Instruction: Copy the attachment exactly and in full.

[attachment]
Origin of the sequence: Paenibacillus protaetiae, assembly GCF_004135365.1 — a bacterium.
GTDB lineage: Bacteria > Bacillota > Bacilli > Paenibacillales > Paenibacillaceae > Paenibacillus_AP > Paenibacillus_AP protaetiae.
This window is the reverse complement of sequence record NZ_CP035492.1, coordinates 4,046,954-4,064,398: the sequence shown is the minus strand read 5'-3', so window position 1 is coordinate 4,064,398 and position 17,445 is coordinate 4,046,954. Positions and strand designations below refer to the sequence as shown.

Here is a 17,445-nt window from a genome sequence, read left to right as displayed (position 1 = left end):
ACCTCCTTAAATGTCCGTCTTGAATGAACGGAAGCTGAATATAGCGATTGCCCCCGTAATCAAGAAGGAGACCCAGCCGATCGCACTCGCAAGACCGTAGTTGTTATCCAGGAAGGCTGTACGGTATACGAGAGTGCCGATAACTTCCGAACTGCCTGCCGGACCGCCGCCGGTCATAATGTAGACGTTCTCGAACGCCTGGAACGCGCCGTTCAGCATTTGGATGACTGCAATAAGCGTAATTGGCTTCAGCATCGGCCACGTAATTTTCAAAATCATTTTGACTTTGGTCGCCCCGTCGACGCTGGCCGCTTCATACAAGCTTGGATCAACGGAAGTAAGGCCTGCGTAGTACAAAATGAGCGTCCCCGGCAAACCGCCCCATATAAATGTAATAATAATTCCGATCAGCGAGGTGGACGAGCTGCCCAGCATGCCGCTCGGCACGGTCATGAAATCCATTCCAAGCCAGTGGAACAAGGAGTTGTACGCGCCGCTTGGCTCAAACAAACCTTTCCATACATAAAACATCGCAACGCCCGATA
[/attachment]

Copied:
Origin of the sequence: Paenibacillus protaetiae, assembly GCF_004135365.1 — a bacterium.
GTDB lineage: Bacteria > Bacillota > Bacilli > Paenibacillales > Paenibacillaceae > Paenibacillus_AP > Paenibacillus_AP protaetiae.
This window is the reverse complement of sequence record NZ_CP035492.1, coordinates 4,046,954-4,064,398: the sequence shown is the minus strand read 5'-3', so window position 1 is coordinate 4,064,398 and position 17,445 is coordinate 4,046,954. Positions and strand designations below refer to the sequence as shown.

Here is a 17,445-nt window from a genome sequence, read left to right as displayed (position 1 = left end):
ACCTCCTTAAATGTCCGTCTTGAATGAACGGAAGCTGAATATAGCGATTGCCCCCGTAATCAAGAAGGAGACCCAGCCGATCGCACTCGCAAGACCGTAGTTGTTATCCAGGAAGGCTGTACGGTATACGAGAGTGCCGATAACTTCCGAACTGCCTGCCGGACCGCCGCCGGTCATAATGTAGACGTTCTCGAACGCCTGGAACGCGCCGTTCAGCATTTGGATGACTGCAATAAGCGTAATTGGCTTCAGCATCGGCCACGTAATTTTCAAAATCATTTTGACTTTGGTCGCCCCGTCGACGCTGGCCGCTTCATACAAGCTTGGATCAACGGAAGTAAGGCCTGCGTAGTACAAAATGAGCGTCCCCGGCAAACCGCCCCATATAAATGTAATAATAATTCCGATCAGCGAGGTGGACGAGCTGCCCAGCATGCCGCTCGGCACGGTCATGAAATCCATTCCAAGCCAGTGGAACAAGGAGTTGTACGCGCCGCTTGGCTCAAACAAACCTTTCCATACATAAAACATCGCAACGCCCGATA